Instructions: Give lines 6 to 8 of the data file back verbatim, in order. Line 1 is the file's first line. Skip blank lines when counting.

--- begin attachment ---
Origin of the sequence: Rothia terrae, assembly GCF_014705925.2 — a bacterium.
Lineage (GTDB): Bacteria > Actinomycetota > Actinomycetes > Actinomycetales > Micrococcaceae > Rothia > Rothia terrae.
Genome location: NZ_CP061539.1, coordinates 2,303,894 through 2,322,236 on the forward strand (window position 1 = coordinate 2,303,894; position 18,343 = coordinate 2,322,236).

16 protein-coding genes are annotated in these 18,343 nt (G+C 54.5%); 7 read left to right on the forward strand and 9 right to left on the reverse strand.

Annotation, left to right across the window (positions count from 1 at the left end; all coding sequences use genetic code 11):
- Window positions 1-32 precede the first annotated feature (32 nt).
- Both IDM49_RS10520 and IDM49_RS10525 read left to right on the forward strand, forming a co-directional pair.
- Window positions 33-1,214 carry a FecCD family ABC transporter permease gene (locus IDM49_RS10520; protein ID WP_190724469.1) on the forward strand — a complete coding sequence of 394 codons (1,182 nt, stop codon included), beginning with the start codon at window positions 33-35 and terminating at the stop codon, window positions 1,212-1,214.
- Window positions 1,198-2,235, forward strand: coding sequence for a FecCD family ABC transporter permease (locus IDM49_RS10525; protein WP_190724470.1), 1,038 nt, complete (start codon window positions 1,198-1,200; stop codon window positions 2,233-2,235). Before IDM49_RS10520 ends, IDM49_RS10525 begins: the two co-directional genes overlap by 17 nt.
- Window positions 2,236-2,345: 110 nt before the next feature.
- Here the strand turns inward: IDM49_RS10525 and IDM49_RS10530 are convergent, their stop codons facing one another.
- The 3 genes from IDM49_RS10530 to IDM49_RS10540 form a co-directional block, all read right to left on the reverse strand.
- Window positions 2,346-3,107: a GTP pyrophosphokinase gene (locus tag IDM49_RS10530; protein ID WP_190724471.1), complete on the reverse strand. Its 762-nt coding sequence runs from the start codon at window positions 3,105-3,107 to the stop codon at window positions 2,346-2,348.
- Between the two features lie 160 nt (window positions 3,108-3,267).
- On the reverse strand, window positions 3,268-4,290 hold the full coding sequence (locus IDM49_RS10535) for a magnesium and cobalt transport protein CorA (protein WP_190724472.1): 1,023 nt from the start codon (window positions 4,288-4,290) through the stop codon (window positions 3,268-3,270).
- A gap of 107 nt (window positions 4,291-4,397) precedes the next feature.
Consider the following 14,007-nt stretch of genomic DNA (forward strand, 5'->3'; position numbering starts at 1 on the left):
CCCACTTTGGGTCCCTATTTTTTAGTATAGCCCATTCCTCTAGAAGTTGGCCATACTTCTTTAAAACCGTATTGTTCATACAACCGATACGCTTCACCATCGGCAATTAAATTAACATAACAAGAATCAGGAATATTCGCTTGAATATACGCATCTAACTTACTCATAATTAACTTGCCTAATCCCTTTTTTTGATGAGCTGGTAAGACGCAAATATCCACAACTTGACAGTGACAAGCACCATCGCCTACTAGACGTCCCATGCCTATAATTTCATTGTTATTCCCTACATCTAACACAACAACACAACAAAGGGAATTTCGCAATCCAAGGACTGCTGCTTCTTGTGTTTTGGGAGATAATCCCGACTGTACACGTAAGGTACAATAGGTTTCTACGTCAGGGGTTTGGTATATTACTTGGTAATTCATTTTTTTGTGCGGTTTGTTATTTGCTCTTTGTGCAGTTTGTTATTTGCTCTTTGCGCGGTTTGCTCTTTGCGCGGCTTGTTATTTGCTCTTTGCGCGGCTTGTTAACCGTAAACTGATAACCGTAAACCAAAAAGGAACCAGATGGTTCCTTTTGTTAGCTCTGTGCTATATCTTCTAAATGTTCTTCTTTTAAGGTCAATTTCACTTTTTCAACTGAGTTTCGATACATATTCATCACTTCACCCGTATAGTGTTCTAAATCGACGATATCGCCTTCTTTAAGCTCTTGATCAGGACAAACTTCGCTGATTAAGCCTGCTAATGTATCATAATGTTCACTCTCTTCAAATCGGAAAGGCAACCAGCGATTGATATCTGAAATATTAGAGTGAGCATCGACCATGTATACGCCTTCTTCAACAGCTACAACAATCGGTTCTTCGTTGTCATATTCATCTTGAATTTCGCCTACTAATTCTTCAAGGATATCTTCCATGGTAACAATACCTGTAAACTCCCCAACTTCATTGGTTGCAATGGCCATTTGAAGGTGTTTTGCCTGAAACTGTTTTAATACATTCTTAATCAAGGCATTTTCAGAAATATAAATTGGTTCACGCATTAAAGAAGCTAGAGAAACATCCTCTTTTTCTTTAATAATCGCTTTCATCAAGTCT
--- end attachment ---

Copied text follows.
- Window positions 1-32 precede the first annotated feature (32 nt).
- Both IDM49_RS10520 and IDM49_RS10525 read left to right on the forward strand, forming a co-directional pair.
- Window positions 33-1,214 carry a FecCD family ABC transporter permease gene (locus IDM49_RS10520; protein ID WP_190724469.1) on the forward strand — a complete coding sequence of 394 codons (1,182 nt, stop codon included), beginning with the start codon at window positions 33-35 and terminating at the stop codon, window positions 1,212-1,214.